This is a question that may businesses have asked themselves in recent years, but with the revolution of the cloud and a strong focus on reducing costs, virtualisation has become a key technology that is a must for the growing enterprise, just as much as it is becoming a necessity for the small and medium sized business to consider as part of their business strategy.
Initially, the idea of virtualisation was sold on the basis of how much power and rack space can be saved, the reduction in air conditioning costs and being able to use more resources for less cost. But the use of the cloud, and a strong change in the economy, has meant a shift towards being more flexible and secure as well as the all-important factor of being more resilient and highly available for these “always-on” users.
In the world of on-demand users and the need to ramp up and ramp down resources at will, how would you be able to do this with physical servers? The answer is, with great difficulty. With virtualisation, gone are the days of having to buy physical servers for only one purpose or resource, waiting for it to be delivered, installing the operating system and applications and then connecting it all up to the network. When IT can provision new virtual servers (minutes to hours) with the same specifications as a physical one (days to weeks) in a fraction of the time, you can see why on that basis alone there is a great argument for why most businesses should go for virtualisation.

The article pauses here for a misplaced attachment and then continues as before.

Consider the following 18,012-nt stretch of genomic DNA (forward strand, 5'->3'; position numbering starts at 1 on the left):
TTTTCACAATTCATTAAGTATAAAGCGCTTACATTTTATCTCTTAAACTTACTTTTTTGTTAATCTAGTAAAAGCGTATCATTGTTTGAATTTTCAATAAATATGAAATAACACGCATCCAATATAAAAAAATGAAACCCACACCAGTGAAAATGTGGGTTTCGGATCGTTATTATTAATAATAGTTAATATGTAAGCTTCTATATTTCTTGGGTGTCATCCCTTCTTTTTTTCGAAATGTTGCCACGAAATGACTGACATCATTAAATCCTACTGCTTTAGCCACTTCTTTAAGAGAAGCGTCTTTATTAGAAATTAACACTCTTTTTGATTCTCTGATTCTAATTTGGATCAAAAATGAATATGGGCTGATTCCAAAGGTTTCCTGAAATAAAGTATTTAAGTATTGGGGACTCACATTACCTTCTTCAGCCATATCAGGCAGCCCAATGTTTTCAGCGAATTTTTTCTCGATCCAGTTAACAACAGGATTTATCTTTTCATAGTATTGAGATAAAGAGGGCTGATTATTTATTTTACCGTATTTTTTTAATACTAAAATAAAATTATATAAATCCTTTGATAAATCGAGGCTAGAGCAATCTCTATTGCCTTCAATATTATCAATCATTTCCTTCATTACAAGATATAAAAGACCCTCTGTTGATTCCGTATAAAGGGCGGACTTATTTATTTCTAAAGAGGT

So, how has virtualisation been a key driver behind the growth of cloud? Virtualisation is the foundation for cloud! Without the agility, flexibility and resilience of virtualisation, the very basis for cloud services would be almost impossible to achieve at great scale.
As you can tell, I am a strong believer in virtualisation. Playing a major part of my IT career over the years, I have worked in great depth with VMware vSphere and all its components and in recent times, working quite exclusively with Hyper-V 3.0 with the latter being a strong contender in the virtualisation space. Both have their benefits and are both in my opinion great products, with the overall game changer between the two being down to cost now that Microsoft have changed their licensing strategy in Windows Server 2012. More on these comparisons in a later blog or if you are looking for more information for an up and coming project, by all means send me an email and we can go over your options.